The plunge in September took it down through chart support which was followed by a rally back up to that broken support level ( that then served as resistance) followed by a plunge lower. As you can see on the chart, the Yen can make some rather steep, unidirectional moves at times so the idea of "overbought" or "oversold" are not especially applicable when it comes to this currency.

Here is the one of the things to note about this - the Yen comprises almost 14% of the weighting of the USDX. While obviously not near as great a weighting as the Euro, continued weakness in the Yen does tend to feed into the current trend of a stronger Dollar.

A stronger Dollar here in the US tends to have a deflationary impact on commodities and serves to keep inflation at bay. I said all this to say that a weaker yen may very well tend to feed weaker gold prices here in the US.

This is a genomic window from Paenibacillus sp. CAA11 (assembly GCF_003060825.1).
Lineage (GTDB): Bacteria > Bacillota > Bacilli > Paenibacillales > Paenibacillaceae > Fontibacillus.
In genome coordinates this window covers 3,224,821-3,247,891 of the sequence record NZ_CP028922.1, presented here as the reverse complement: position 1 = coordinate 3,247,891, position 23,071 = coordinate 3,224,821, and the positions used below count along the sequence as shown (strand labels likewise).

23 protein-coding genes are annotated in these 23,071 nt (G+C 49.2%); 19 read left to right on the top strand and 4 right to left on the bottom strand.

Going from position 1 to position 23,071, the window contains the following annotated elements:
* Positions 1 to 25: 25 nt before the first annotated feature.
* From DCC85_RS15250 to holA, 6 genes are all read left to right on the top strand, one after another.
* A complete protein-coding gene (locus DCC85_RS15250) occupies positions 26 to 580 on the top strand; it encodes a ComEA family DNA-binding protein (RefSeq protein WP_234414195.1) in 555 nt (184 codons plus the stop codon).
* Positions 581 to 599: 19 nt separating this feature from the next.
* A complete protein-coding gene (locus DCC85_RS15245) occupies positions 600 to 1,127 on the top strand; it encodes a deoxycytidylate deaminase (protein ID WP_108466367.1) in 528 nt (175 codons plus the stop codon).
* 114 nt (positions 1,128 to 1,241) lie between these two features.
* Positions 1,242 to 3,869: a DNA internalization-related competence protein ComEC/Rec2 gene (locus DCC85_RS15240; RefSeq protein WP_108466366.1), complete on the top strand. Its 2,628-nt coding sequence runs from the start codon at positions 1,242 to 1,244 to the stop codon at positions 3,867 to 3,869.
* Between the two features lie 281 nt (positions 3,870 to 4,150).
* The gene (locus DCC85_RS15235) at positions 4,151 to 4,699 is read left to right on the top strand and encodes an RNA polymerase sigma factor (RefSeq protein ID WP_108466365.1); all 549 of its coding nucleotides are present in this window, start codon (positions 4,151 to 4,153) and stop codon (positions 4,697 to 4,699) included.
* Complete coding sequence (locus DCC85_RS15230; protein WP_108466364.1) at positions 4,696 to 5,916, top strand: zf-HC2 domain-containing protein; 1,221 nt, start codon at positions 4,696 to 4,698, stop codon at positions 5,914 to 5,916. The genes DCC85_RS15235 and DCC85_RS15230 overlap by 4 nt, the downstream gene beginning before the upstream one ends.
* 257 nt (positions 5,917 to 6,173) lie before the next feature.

31 comments:

  1. long way up to the first fib that would be there on Dan's chart as well.

    like corn bulls talking the .382 fib at 391, looked a long way away from 318.

    wheat sold a billion bushels to brazil, but wheat export inspections were poor.

    export inspections are out, corn was poor these higher prices aren't helping it.

    soybeans the 'alternation' would be green on tuesday. consensus is that the soymeal problem isn't solved yet. one idea for the alternation is because the squeezers know there are plenty of sellers, so they give them a day, then squeeze again the next.

    there are mini currency futures contracts, a nice way to practice the game.
    cheerio pipsters!

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  2. new highs Nikkei 225 futures, now +305pt at 17,375.

    European stocks go from japan GPIF inspired highs friday to economic reality lows today.